The computational resource intensity of the process can be a drawback of data deduplication. However, this is rarely an issue for stand-alone devices or appliances, as the computation is completely offloaded from other systems. This can be an issue when the deduplication is embedded within devices providing other services. To improve performance, many systems utilize both weak and strong hashes. Weak hashes are much faster to calculate but there is a greater risk of a hash collision. Systems that utilize weak hashes will subsequently calculate a strong hash and will use it as the determining factor to whether it is actually the same data or not. Note that the system overhead associated with calculating and looking up hash values is primarily a function of the deduplication workflow. The reconstitution of files does not require this processing and any incremental performance penalty associated with re-assembly of data chunks is unlikely to impact application performance.
Another area of concern with deduplication is the related effect on snapshots, backup, and archival, especially where deduplication is applied against primary storage (for example inside a NAS filer).[further explanation needed] Reading files out of a storage device causes full reconstitution of the files (also known as rehydration), so any secondary copy of the data set is likely to be larger than the primary copy. In terms of snapshots, if a file is snapshotted prior to deduplication, the post-deduplication snapshot will preserve the entire original file. This means that although storage capacity for primary file copies will shrink, capacity required for snapshots may expand dramatically.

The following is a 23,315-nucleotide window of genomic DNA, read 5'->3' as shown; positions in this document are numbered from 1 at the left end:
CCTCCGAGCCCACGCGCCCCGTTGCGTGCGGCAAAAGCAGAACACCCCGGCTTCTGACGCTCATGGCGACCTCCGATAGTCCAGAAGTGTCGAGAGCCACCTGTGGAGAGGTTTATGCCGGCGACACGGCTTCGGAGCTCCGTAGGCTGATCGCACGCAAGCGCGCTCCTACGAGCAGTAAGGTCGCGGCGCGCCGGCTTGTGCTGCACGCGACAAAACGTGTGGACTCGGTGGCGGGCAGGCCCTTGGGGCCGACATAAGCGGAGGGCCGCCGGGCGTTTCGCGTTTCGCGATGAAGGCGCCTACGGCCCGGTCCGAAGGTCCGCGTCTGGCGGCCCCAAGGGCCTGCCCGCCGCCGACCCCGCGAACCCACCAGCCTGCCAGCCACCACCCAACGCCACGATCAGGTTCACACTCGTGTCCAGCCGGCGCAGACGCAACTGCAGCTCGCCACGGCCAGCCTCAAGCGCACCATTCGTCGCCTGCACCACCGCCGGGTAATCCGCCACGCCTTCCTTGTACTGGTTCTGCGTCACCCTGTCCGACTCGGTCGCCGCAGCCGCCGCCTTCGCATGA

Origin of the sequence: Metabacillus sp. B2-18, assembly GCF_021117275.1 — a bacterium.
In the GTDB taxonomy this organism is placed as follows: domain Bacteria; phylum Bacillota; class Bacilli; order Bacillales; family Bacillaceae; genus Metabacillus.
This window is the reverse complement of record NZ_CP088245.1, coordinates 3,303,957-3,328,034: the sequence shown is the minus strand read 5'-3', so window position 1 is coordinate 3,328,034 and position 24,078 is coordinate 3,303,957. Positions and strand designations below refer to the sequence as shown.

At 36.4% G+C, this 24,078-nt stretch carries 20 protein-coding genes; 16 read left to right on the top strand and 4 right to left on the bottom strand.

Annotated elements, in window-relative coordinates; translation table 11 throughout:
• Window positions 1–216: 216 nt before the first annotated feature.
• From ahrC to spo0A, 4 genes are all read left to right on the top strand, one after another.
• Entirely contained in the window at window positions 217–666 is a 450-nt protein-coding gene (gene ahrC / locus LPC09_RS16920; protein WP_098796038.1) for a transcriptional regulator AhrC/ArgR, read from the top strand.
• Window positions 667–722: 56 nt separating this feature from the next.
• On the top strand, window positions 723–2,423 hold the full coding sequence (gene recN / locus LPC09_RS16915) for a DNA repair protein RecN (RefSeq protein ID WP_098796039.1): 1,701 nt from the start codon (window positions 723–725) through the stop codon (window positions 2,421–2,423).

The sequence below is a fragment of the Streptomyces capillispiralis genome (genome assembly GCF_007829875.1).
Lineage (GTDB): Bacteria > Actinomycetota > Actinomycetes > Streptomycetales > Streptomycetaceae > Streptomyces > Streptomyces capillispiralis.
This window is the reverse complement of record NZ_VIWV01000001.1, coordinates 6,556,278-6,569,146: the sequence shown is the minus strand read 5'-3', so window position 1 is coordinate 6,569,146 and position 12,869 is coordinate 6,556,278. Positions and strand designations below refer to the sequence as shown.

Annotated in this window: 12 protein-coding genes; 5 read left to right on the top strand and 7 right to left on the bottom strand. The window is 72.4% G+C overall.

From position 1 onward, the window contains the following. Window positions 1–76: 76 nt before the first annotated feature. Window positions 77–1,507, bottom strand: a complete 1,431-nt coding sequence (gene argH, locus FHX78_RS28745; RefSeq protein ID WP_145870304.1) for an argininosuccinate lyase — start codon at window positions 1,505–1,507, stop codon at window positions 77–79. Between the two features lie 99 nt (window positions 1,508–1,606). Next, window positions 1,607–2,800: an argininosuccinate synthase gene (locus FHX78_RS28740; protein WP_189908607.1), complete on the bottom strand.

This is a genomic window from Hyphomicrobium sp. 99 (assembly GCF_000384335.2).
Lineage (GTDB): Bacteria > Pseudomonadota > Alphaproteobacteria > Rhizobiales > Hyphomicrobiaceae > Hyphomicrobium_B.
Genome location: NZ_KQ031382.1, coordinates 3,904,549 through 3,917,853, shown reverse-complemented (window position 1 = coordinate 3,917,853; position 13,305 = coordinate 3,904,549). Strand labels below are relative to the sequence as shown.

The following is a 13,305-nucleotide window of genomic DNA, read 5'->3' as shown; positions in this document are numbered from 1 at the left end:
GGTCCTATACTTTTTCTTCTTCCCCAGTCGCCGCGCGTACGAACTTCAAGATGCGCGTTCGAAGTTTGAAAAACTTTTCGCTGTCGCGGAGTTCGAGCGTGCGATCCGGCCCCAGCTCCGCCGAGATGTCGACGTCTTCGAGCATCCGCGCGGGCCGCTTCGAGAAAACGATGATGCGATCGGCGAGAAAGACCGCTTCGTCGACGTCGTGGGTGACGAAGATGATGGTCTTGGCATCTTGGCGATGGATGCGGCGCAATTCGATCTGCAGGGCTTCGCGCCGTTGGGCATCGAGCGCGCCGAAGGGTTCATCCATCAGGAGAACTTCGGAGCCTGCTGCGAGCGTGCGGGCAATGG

Another concern is the effect of compression and encryption. Although deduplication is a version of compression, it works in tension with traditional compression. Deduplication achieves better efficiency against smaller data chunks, whereas compression achieves better efficiency against larger chunks. The goal of encryption is to eliminate any discernible patterns in the data. Thus encrypted data cannot be deduplicated, even though the underlying data may be redundant. Deduplication ultimately reduces redundancy. If this was not expected and planned for, this may ruin the underlying reliability of the system. (Compare this, for example, to the LOCKSS storage architecture that achieves reliability through multiple copies of data.)
Scaling has also been a challenge for deduplication systems because ideally, the scope of deduplication needs to be shared across storage devices. If there are multiple disk backup devices in an infrastructure with discrete deduplication, then space efficiency is adversely affected. A deduplication shared across devices preserves space efficiency, but is technically challenging from a reliability and performance perspective.
Although not a shortcoming of data deduplication, there have been data breaches when insufficient security and access validation procedures are used with large repositories of deduplicated data. In some systems, as typical with cloud storage, an attacker can retrieve data owned by others by knowing or guessing the hash value of the desired data.
- Capacity optimization
- Cloud storage
- Single-instance storage
- Content-addressable storage
- Delta encoding
- Linked data
- Record linkage
- Identity resolution
- Convergent encryption
- List of duplicate file finders
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- An example of an implementation that checks for identity rather than assuming it is described in "US Patent application # 20090307251".